Whole-brain tractography including subcortical structures

Dear MRtrix expert,

I read (on the batman tutorial) that using GMWM interface as seeding mechanism tend to penalize subcortical connections. A small pilot I did on my data seem to confirm this. As suggested from the tutorial I was going to concatenate the whole-brain tractography ( -seed_gmwmi) with the results of a second tractography in which I employ -seed_image with a mask of subcortical structures (basal ganglia, amygdala, hippocampus and “midbrain”) as input. However, I am not sure if the sifts2 framework would still be applicable in this context. The data are not formidable to start with (b-values 0 and 1000; directions: 30 or 48 in a subset of cases; nevertheless I would like to apply sift2).

An alternative would be to use dynamic seeding. The purpose is to generate connectivity matrices. Would you suggest the former or the latter approach?

Another related question is about combining cortical and subcortical regions in whole-brain tractography. I know that this a bit of a speculation but my understanding is that not everybody agree on dealing with cortical and subcortical structures in the same way. In my lab we encounter the problem using deterministic tractography with DTI-quality data, where it appears that subcortical structures “steal” streamline from cortica-cortical connections especially in cases presenting frank atrophy (cause by neurodegeneration). In a small pilot I run using MRtrix3 (taking a probabilistic approach, FOD2) on the same data the problem do not appear to be evident, but I was wondering if you would have any comment on the topic.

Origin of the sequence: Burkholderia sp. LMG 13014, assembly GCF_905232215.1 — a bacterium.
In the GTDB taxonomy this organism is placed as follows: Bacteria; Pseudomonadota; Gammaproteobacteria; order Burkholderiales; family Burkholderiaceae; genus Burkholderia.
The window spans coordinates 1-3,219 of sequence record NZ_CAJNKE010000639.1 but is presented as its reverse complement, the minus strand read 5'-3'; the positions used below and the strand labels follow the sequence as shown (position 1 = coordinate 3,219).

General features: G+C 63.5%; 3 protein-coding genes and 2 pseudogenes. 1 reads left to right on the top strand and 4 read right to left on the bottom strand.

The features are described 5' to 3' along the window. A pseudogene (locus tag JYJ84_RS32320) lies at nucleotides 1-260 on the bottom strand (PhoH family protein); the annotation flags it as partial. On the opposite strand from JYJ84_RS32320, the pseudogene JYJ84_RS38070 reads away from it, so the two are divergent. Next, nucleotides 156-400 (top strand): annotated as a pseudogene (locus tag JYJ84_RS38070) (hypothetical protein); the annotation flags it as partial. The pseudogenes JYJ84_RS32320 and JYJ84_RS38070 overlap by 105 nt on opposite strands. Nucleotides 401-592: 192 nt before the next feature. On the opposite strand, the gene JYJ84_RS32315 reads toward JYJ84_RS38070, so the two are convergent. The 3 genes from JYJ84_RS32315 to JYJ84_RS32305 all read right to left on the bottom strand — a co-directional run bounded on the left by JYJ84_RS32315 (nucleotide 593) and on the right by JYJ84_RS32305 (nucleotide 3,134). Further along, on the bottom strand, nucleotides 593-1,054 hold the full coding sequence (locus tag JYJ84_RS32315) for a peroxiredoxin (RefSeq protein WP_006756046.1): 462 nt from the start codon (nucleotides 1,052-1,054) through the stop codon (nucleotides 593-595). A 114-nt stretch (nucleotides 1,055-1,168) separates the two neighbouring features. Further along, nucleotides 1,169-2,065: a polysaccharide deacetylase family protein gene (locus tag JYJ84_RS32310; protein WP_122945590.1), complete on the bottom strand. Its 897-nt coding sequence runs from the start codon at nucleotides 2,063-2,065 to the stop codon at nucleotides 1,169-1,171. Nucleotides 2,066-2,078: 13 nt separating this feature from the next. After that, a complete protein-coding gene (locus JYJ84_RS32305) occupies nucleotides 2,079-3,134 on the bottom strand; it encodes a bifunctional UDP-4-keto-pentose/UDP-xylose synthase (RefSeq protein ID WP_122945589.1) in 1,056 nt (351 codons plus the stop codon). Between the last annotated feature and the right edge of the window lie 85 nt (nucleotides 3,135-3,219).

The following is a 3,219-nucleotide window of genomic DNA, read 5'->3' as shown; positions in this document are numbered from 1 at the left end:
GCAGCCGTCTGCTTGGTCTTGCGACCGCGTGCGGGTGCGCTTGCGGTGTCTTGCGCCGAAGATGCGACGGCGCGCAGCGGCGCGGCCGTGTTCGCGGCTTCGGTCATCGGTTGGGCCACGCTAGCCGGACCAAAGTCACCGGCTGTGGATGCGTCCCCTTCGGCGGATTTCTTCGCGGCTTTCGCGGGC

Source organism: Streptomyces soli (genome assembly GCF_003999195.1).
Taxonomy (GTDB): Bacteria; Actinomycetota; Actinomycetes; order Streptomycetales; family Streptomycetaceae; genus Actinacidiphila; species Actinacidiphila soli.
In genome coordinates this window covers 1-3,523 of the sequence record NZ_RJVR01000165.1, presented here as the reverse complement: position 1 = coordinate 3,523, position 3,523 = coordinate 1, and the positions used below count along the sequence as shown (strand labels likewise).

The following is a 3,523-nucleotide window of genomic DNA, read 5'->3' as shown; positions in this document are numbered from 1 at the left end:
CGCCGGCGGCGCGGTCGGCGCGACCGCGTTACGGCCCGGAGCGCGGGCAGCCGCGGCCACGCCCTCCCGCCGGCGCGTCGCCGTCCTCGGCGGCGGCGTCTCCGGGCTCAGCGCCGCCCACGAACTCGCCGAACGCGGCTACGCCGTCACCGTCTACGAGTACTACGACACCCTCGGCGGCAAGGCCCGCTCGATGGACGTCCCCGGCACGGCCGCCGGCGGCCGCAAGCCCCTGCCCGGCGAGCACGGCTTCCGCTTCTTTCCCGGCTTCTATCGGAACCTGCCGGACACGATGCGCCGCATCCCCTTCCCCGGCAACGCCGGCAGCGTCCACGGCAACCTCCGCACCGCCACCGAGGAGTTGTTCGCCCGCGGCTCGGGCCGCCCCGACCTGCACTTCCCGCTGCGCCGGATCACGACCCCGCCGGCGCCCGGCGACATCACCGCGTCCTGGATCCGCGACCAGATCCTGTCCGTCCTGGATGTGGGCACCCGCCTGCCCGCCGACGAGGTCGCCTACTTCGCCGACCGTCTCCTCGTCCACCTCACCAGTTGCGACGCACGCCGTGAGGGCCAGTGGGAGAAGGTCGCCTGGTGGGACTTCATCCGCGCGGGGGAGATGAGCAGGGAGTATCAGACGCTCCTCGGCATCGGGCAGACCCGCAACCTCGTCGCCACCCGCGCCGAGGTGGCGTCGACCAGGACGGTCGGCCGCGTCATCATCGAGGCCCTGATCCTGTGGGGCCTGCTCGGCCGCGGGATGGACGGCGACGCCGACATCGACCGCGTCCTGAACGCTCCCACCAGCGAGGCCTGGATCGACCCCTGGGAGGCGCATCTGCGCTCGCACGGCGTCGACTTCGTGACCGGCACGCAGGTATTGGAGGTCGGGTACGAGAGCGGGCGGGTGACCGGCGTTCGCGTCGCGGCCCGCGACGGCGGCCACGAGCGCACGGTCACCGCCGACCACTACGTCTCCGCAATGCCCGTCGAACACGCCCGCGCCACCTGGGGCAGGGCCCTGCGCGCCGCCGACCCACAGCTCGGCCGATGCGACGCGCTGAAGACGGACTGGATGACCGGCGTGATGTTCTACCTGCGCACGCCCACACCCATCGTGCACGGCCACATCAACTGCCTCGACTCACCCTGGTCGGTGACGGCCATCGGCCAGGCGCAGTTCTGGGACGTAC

Many thanks in advance!


Hi Nicola,

Interestingly you can actually combine -seed_gmwmi and -seed_image in a single tckgen call. The relative number of seeds drawn in each would be dependent on the relative volumes of the two seed images, which may or may not be “ideal” in any sense. Also, using the default output of 5tt2gmwmi as the input to -seed_gmwmi will actually seed streamlines “at” the sub-cortical grey matter structures, just at their interfaces with white matter rather than inside of them. But for whole-brain tractography intended for SIFT2 I don’t know that there is any situation in which I would advise not using dynamic seeding and instead using a less data-driven alternative.